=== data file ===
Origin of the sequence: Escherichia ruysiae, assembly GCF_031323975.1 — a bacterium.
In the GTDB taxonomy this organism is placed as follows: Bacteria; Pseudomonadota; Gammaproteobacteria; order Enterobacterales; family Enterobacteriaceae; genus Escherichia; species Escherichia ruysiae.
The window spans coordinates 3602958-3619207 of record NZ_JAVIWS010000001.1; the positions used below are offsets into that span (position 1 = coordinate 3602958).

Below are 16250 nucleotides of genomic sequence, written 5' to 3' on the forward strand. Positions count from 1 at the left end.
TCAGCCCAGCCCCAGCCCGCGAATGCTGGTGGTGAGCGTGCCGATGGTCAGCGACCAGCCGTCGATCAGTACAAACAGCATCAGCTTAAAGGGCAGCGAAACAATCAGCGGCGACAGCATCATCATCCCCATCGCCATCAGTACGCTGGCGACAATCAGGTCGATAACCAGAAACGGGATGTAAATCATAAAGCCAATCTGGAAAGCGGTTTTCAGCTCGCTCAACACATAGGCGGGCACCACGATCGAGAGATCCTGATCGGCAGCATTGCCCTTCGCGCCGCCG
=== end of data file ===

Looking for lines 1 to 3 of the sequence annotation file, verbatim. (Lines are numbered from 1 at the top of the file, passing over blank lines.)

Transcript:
Origin of the sequence: Escherichia ruysiae, assembly GCF_031323975.1 — a bacterium.
In the GTDB taxonomy this organism is placed as follows: Bacteria; Pseudomonadota; Gammaproteobacteria; order Enterobacterales; family Enterobacteriaceae; genus Escherichia; species Escherichia ruysiae.
The window spans coordinates 3602958-3619207 of record NZ_JAVIWS010000001.1; the positions used below are offsets into that span (position 1 = coordinate 3602958).